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Zabian Dowdell not about to let lockout thwart NBA dream


On Monday Lockman wrote a piece on the four types of players most affected by the lockout: aging stars, stars in their prime, rising stars and rookies.

Let me add one more to the discussion: the mid-20s journeyman who fights all his life for a shot at the League and right when he has a chance to stick with a team from training camp through exit interviews the lockout hits.

We can lament the possibility of Steve Nash and Grant Hill losing one of their final seasons and Markieff Morris potentially losing a good chunk of his rookie year, but how do you think Zabian Dowdell feels right about now?

Dowdell is so close to truly realizing the dream that he verbalized on paper as a 16-year-old when he wrote a letter to himself stating: “Nothing will stop me from making it to the NBA. I am on a mission.”

Technically speaking, Dowdell made it to the NBA last season.

He played in 24 games, averaged 5.0 points and 2.1 assists per game and provided some solid minutes at the backup point guard spot.

But he shot just 40 percent and often only played major minutes when Steve Nash was hurt.

He was cut in training camp after a pair of stints with the Summer Suns, signed to a pair of 10-day contracts in January and then was inked for the rest of the season in February.

Now Dowdell wants to stick. He wants a team to make a commitment to him and he doesn’t want to have to sweat out the final days before a contract becomes guaranteed for the season.

Zabian will now have to wait a few weeks, a few months and perhaps even a few years for the NBA to be open for business, but after all the waiting he has done the previous three years after going undrafted in 2007 this isn’t a guy about to give up on his NBA dream because of a little labor turmoil.

“Adversity is something that comes with the territory,” Dowdell said during the latter weeks of the past season, speaking about his wild journey. “You can’t quit when things don’t go your way. I just tried to keep working, stay positive, stay humble, and that’s just my approach to life period.”

Other players in Dowdell’s position have quite the decision on their hands. They can make a nice living in Europe instead of waiting out the lockout only to have a chance at securing an NBA roster spot that could be gone by Thanksgiving. I have a feeling that’s a risk ‘Z’ won’t mind taking.

Dowdell looked like a bonafide NBA player in spots last season, sometimes outplaying fellow backup point guard Aaron Brooks. He went for 11 points, five dimes and four steals March 14 in Houston and 14 points and five assists April 1 against the Clippers.

He’s Phoenix’s best defensive point guard by far (I know, that’s like saying it’s kind of hot outside these days), and he plays with a relentless energy that makes him a nice change of pace point point guard. Dowdell also does a solid job setting up teammates although his jumper isn’t quite NBA quality yet.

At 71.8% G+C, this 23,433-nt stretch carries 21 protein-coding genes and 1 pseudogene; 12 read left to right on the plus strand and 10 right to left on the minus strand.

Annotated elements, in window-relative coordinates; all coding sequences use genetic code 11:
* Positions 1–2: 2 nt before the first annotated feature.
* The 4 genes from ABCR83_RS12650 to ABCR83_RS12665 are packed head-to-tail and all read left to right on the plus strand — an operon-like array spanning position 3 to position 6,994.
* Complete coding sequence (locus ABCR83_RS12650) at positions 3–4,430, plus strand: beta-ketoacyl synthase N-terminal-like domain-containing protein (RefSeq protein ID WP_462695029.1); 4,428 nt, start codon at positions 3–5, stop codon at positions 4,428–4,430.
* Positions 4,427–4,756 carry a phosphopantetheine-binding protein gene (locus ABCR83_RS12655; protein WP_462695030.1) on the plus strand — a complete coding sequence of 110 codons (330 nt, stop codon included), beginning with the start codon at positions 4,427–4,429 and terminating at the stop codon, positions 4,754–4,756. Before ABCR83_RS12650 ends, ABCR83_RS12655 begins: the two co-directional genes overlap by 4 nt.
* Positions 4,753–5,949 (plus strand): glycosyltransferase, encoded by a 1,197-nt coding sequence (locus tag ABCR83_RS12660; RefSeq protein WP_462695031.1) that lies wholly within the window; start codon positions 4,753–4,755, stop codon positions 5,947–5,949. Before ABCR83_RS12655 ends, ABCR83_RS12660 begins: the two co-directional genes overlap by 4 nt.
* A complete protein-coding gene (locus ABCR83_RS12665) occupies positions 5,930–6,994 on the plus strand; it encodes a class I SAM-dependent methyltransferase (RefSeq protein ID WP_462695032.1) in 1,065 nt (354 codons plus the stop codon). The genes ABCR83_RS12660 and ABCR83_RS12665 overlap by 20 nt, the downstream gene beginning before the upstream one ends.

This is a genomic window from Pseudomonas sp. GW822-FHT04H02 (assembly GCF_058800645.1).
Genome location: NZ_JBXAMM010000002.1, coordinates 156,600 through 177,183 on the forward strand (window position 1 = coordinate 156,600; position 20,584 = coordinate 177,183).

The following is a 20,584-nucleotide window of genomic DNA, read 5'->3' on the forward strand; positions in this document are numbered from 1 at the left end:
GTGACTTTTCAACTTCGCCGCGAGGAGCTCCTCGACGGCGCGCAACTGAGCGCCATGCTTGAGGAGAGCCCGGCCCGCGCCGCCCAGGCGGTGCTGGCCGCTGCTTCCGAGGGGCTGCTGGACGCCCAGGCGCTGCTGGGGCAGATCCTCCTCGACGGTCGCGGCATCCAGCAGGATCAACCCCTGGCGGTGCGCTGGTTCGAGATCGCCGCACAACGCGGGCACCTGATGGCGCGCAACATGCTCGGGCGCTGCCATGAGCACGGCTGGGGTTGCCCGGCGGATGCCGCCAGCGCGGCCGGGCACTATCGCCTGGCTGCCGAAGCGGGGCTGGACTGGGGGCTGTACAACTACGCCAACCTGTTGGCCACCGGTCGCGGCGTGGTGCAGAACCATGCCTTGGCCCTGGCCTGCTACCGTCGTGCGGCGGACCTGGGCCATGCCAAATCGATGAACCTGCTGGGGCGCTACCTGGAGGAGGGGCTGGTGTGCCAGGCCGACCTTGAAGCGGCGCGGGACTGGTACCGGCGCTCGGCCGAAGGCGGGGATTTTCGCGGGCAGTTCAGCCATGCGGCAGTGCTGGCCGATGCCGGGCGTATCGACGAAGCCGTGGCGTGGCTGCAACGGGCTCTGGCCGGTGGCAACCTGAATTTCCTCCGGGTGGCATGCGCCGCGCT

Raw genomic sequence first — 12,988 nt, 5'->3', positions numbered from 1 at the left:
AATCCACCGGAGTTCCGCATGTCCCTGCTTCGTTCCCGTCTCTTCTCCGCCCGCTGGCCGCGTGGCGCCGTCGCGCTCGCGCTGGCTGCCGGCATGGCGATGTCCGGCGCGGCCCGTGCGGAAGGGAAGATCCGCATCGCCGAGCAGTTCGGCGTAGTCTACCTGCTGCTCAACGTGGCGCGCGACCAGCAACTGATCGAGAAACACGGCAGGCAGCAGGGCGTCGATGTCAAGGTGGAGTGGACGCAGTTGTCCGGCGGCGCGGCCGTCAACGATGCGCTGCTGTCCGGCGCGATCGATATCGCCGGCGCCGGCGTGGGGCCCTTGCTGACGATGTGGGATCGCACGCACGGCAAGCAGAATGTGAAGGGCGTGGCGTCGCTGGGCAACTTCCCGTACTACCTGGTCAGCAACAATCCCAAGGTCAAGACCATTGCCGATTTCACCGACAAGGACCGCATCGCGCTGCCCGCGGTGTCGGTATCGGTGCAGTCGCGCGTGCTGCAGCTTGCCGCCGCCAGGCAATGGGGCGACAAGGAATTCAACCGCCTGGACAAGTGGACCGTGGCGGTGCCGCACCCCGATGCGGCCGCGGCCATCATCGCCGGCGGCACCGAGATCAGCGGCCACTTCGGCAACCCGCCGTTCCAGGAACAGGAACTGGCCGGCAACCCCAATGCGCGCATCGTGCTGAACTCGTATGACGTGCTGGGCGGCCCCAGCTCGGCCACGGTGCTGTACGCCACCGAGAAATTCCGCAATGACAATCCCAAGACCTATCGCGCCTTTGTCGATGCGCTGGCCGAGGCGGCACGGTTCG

During his long summer Dowdell plans to work on “everything. I don’t want to leave anything out. I want to be a complete player, complete point guard, just be prepared for anything the defense throws at me.”

Perhaps his best quality is his brash demeanor. You can see that he feels like he belongs on the court even if he’s a guy on a 10-day contract going up against an All-Star. He brings that swagger no matter what.

As much as the Suns like Dowdell, his future could be most closely tied to the fate of Brooks. With Phoenix committed to continuing to build around Nash, they might not have anything more than a bit role to offer Dowdell if Brooks returns on his qualifying offer or if he receives a long-term deal.

If the Suns trade Brooks or let him walk, Dowdell very well may be the Suns’ backup point guard next year even if they might still be in the market for a point guard of the future. It’s also possible the Suns let AB go because of Dowdell.

So close to his dream of a legitimate role on an NBA team, this summer is crucial for Dowdell. It doesn’t take much for a player like him flickering between the NBA and a career overseas to be jettisoned to Europe for good so he’s undoubtedly taking the lessons he learned this season to heart so he can come back a much improved point guard.

When the lockout is lifted, Dowdell will resume his journey to convince the Suns’ brass that once and for all he deserves to be a full-fledged NBA player.

“Any time whether it’s in practice or in the game it’s an opportunity to show these guys I belong here,” Dowdell said. “I feel that way, and it’s my job to make them feel that way. Any time I can get a chance to get out on the court in game situations and get some meaningful minutes that’s my mindset, I’m trying to show these guys I belong.”

A couple days before the lockout, Dowdell tweeted: “Planning is a waste of time. Everything happens when God wants it to happen not when you want it to happen…”

Dowdell did not want to wait three long years for his cup of coffee in the NBA and he did not want a lockout to strike just as he was beginning to establish himself in the league.

At this point Dowdell’s only plans consist of locking down an NBA rotation spot, however long it may take.